Dictionary of terminology

Don’t know your CPMs from your CPTs? Here is your guide to understanding the jargon filled world of television advertising (all helpfully arranged in alphabetical order).

1+ REACH / 2+ REACH / 3+ REACH / ETC

1+ Reach (2+ Reach, etc) is an estimate of the number of people, as a percentage of a target audience, who will have had the opportunity to see the advertisement at least once (twice, etc).


The characteristics of the people who make up an audience of an advertising medium in terms of age, sex, region, education, socio-economic group, occupation or any other demographic aspects.


Describes a situation where a specific group is exposed to a given medium more than other groups (or the overall population). For example: One Network News attracts slightly older viewers. Its audience is therefore skewed towards the older age groups.


The average number of people who tuned into the given time selected and expressed in thousands or as a percentage (also known as a Rating) of the total potential audience of the demographic selected. It is also known as a T.A.R.P – Targeted Audience Rating Point, eg: One Network News rated 24% last night for 25-54 year olds (or) 24% of 25-54 year olds watch One Network News last night.


This is the share one channel has of all viewing for a particular time period. The share, expressed as a percentage, is calculated by dividing the channel’s average audience by the average audience of all channels (PUTs) (It is held in higher esteem by networks than media buyers on a day to day basis and is only referred to by the latter group when apportioning budgets and evaluating a programme for sponsorship).


See “Overnights and Consolidated Ratings” below.


The cost of reaching a unit of your target audience i.e. measures the relationship between the audience reached and the cost of using the medium.


This is the geographic area claimed by e.g. a given Television or Radio station, to be capable of receiving adequate reception For Example: TVNZ covers 99% of New Zealand.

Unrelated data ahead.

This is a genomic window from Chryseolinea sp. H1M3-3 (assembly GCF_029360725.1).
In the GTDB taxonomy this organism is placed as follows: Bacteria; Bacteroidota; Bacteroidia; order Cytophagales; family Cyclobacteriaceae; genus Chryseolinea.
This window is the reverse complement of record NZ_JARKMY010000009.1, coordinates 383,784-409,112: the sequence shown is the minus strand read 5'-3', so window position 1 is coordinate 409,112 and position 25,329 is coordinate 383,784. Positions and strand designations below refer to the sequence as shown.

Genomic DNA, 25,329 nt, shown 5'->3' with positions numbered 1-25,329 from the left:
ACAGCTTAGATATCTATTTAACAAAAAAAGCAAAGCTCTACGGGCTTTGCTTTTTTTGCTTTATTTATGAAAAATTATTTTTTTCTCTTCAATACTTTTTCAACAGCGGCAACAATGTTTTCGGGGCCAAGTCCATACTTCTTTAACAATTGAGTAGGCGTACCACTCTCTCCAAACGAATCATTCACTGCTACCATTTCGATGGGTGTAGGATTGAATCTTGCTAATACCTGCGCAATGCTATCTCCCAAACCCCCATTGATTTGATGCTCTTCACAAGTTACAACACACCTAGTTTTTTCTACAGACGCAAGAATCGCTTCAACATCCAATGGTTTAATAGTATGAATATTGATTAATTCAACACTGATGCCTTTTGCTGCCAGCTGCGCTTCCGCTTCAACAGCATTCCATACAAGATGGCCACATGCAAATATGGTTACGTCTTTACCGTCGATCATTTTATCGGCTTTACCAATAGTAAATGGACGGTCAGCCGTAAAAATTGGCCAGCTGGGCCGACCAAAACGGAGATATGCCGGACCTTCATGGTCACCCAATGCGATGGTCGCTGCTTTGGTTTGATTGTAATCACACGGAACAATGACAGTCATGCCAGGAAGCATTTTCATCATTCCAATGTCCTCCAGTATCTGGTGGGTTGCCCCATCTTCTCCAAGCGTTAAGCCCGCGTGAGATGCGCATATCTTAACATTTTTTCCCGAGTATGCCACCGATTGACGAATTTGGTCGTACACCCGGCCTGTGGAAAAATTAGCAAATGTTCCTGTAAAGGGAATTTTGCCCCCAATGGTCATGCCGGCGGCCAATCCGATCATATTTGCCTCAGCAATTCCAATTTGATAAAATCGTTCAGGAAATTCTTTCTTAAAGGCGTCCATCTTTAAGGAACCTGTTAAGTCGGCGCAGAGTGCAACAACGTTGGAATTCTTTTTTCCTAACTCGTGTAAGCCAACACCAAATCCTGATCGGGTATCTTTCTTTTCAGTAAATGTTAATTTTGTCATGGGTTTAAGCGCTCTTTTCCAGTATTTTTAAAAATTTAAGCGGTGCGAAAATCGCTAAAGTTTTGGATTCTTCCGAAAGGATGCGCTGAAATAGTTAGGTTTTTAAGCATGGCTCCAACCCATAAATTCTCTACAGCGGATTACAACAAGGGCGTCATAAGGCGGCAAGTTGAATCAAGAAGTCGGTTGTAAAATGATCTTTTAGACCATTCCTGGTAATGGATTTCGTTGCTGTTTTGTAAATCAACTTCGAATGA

Cost Per thousand is an alternate measure of cost-efficiency using audience thousands instead of TARPs (see CPT below). Cost ÷ 000 = CPM. For example, if a programme attracted 130,000 viewers last night for 25-54’s, the ratecard value was $7000 for this programme, therefore the CPM was $54 (per ‘000).


Cost Per TARP is the measure of the cost-efficiency of a particular programme or zone. Cost ÷ TARPs = CPT


Also known as ‘reach’, and relates to the total number of different people within the selected demographic who tuned into the selected time period for 8 minutes or more (i.e. reached at least once by a specific schedule or advertisement).


Is defined as the minimum number of times a communication must be exposed to a viewer/potential consumer to positively impact on that consumers buyer / purchasing behaviour.


A term which refers to the increasing number of audience subdivisions which, when taken together, constitute total usage of a medium. For Example: TV sets can also be used as computer/video game terminals or video playback as well as normal TV viewing.


Describes the average number of times that a person within the target audience has had the opportunity to see an advertisement over the campaign period.


The combination of media used for a particular schedule / campaign.


The total impact of an advertising campaign in terms of the number of commercials, insertions, reach or frequency achieved, etc.


OTS is a media planning term use to quantifying how many time an average person in the target audience will be exposed to the advertisements over the duration of the campaign. 


These are two new terms that relate to the measurement of Time Shifted Viewing. Overnights (or Overnight Ratings) is the viewing of a television programme that occurs on the same day that the programme was broadcast. It includes viewing that is watched live and time shifted viewing within the same broadcast day (2am to 2am).

Consolidated (or Consolidated Ratings) is all viewing of a programme, live and time shifted, that occurs within 7 days of the original broadcast.